Understanding the impact of long-term physiological and environmental stress on the human microbiota and metabolome may be important for the success of space flight. This work is logistically difficult and has a limited number of available participants. Terrestrial analogies present important opportunities to understand changes in the microbiota and metabolome and how this may impact participant health and fitness. Here, we present work from one such analogy: the Transarctic Winter Traverse expedition, which we believe is the first assessment of the microbiota and metabolome from different bodily locations during prolonged environmental and physiological stress. Bacterial load and diversity were significantly higher during the expedition when compared with baseline levels ( p < 0.001) in saliva but not stool, and only a single operational taxonomic unit assigned to the Ruminococcaceae family shows significantly altered levels in stool ( p < 0.001). Metabolite fingerprints show the maintenance of individual differences across saliva, stool, and plasma samples when analysed using flow infusion electrospray mass spectrometry and Fourier transform infrared spectroscopy. Significant activity-associated changes in terms of both bacterial diversity and load are seen in saliva but not in stool, and participant differences in metabolite fingerprints persist across all three sample types.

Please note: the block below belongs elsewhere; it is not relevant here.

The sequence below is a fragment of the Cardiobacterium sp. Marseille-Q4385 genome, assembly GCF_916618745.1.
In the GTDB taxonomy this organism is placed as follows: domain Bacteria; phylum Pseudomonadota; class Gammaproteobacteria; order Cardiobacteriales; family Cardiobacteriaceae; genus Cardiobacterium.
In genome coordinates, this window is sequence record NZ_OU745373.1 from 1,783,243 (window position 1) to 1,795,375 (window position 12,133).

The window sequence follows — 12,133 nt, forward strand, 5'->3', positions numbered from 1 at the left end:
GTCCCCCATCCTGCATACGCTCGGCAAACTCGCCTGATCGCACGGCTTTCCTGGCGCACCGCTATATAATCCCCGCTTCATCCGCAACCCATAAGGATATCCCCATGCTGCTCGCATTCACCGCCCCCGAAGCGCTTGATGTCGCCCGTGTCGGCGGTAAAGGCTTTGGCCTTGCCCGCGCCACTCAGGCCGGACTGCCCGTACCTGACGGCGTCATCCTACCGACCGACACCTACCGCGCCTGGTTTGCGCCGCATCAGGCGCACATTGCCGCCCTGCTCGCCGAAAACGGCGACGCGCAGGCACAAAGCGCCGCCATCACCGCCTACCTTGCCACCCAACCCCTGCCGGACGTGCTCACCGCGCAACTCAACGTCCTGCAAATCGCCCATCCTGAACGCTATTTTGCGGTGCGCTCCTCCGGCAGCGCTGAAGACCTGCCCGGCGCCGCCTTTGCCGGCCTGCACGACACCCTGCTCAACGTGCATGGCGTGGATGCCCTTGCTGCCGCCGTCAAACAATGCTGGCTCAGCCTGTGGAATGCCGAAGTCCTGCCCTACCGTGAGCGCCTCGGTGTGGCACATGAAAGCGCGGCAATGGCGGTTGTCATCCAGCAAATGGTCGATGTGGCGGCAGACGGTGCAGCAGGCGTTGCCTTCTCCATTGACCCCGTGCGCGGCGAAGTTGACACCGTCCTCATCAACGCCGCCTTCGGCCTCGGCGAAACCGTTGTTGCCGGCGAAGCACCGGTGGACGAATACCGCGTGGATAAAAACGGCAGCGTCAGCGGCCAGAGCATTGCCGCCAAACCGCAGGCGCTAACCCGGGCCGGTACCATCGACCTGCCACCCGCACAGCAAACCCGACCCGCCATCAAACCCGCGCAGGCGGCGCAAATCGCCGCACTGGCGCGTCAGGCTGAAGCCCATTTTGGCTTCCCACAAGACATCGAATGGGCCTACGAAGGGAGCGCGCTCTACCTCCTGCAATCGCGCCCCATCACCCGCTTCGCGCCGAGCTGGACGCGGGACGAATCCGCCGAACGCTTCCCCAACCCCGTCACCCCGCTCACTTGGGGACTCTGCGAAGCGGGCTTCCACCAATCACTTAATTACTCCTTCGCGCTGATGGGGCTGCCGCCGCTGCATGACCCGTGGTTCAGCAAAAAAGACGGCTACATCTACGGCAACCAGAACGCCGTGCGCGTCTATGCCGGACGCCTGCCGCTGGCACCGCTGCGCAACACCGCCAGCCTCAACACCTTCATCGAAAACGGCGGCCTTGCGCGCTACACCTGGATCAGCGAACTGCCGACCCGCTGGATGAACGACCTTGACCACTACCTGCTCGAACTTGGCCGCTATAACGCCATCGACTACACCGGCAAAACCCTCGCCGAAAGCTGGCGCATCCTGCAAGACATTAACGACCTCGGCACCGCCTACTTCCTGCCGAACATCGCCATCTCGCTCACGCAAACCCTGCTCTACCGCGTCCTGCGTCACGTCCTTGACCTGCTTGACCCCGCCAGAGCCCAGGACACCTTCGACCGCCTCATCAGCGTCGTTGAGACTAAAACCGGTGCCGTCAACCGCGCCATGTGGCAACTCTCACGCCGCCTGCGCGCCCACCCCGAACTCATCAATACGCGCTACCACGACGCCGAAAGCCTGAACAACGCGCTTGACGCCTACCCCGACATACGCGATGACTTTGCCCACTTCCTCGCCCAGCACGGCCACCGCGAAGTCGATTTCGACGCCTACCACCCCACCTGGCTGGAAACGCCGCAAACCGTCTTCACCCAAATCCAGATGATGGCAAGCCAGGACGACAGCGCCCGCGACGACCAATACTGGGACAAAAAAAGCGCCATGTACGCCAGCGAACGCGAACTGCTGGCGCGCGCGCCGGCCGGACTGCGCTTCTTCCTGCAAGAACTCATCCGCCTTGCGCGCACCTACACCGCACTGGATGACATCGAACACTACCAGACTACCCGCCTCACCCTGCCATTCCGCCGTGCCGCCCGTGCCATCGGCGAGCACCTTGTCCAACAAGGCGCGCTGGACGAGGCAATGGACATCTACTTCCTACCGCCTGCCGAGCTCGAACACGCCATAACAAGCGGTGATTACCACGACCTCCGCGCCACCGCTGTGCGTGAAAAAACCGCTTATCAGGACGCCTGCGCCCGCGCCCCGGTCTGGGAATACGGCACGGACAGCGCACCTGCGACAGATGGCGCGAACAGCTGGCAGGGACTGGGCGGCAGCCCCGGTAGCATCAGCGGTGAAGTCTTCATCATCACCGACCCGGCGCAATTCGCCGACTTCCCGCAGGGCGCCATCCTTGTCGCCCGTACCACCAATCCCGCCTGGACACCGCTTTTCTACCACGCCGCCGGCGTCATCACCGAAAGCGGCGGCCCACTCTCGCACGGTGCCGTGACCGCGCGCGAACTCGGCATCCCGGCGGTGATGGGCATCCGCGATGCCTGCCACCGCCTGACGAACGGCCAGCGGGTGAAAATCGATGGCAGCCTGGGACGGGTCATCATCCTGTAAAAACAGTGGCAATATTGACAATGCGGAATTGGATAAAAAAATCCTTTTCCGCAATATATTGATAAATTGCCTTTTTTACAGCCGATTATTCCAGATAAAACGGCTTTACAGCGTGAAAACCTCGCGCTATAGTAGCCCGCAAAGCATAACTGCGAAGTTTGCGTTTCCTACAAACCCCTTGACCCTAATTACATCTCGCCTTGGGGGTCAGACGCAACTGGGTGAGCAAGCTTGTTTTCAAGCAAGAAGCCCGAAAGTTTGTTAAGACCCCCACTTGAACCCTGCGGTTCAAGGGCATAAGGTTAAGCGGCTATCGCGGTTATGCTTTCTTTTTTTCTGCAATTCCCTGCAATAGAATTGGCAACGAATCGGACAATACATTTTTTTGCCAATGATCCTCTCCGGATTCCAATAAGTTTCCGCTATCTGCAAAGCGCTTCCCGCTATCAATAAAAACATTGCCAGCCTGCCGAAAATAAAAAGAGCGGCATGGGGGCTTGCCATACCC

|Journal||International Journal of Molecular Sciences|
|Publication status||Published - 02 Mar 2023|